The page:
I have spent most of my working life — longer than I like to think, actually — in the fields of affordable housing and economic development. A turning point in my career came in 1993 when I started work at the Federal Reserve Bank of Minneapolis.
I was asked to create a strategic plan for the Community Affairs Department, which for the first time would focus on examining the credit and capital needs of American Indian tribes and reservations within the Ninth Federal Reserve District, which includes Minnesota, Montana, the Dakotas, and parts of Wisconsin and Michigan.
I leapt into the project with gusto and enthusiasm and some trepidation since I knew nothing of Indian Country. In the first six months, I visited 14 reservations, and I was transfixed by the physical beauty of the tribal lands: the Badlands of South Dakota, the mountains of Montana, the lakes and forests of Minnesota, Wisconsin, and Michigan. But my enthusiasm for the beauty of the landscape quickly turned to shock.
On these monumentally beautiful reservations, I also saw families squeezed into trailer homes without plumbing or heating, something I found especially troubling in the harsh northern climates. I saw hungry children and desperate parents. I met with tribal leaders who acknowledged the need for greater access to capital and banking services but who described a crisis in housing and jobs that made access to checking and savings accounts pale in comparison. These trips changed the course of my career and my life.
In 1995, I decided to leave the Federal Reserve and start a company dedicated to creating housing and economic development on reservations across the country. Nearly 15 years later, I am proud to say that we’ve partnered with more than 40 tribes (and two tribal colleges) to build or rehabilitate more than 3,500 homes.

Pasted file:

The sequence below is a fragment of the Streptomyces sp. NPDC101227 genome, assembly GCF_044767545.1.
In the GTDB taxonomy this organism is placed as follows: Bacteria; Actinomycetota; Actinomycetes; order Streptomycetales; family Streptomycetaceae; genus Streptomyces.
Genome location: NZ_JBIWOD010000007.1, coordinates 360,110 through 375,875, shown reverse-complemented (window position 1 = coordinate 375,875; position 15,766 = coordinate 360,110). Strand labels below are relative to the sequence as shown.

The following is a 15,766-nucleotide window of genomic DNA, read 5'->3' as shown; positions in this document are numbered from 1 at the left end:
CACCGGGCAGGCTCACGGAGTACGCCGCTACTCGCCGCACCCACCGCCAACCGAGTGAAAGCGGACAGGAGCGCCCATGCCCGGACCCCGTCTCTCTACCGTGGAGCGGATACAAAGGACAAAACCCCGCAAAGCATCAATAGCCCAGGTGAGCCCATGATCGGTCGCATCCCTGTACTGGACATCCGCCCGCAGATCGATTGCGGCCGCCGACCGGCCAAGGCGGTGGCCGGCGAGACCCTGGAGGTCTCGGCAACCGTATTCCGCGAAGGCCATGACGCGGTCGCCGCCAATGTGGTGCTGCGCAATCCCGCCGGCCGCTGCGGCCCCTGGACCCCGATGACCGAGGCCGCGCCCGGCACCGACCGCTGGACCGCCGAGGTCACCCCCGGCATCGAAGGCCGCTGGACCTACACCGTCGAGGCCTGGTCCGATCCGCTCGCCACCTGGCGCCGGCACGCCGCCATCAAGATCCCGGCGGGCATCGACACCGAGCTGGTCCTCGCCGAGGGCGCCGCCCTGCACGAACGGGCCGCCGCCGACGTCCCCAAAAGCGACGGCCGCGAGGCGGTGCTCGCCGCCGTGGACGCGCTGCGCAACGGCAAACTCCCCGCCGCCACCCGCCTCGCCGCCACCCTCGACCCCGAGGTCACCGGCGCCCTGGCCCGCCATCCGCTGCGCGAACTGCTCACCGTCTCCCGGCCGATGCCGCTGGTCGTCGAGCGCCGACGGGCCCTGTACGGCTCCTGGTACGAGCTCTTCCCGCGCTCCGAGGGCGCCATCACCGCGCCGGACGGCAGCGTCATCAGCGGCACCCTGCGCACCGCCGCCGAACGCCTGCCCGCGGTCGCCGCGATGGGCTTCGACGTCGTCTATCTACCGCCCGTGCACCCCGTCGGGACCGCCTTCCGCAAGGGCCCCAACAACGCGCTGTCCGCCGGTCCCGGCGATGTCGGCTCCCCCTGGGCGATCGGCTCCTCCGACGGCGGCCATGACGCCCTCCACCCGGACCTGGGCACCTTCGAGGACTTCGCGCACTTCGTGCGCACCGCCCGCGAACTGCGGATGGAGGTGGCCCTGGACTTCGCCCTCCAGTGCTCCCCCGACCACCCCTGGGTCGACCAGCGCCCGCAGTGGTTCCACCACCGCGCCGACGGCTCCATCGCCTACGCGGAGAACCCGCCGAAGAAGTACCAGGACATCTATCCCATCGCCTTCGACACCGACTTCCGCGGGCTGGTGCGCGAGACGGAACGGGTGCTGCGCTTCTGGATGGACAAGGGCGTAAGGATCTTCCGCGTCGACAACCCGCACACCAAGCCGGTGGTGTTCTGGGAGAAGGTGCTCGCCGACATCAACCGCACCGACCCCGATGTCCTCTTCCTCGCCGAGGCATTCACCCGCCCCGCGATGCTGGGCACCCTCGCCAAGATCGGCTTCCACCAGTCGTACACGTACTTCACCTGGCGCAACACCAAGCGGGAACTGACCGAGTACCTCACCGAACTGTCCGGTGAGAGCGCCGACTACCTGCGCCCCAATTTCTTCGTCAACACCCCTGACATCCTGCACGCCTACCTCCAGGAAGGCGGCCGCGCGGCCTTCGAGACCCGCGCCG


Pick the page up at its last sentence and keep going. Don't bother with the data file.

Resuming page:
But there is still much more work to be done.
I recognize the importance of tribal colleges and universities. They offer a chance for an education, knowledge of and pride in tribal history and traditions, and a chance for a better future for students and their families. Tribal colleges cultivate future tribal council members, tribal college professors, and tribal entrepreneurs. These future leaders will help create sustainable reservation economies.
According to a U.S. Census 2000 Special Report, an estimated 33% of American Indians and Alaska Natives are under the age of 18, compared with 26% of the total population. This growing population will place added stress on tribal college classrooms, student housing, transportation systems, and libraries.
Innovative financing methods are needed, as tribal colleges receive little or no funding from state governments and do not receive all that they need from the federal government, student tuition, and fundraising efforts. Loans can be difficult to attain. Costs for construction are also higher in rural areas, making new construction even more challenging.
Two federal programs can help the tribal colleges and universities to raise such funds for housing and economic development. Tribal college administrators can learn from the success stories of the two tribal colleges and the tribal housing authorities and economic development staff who have used them.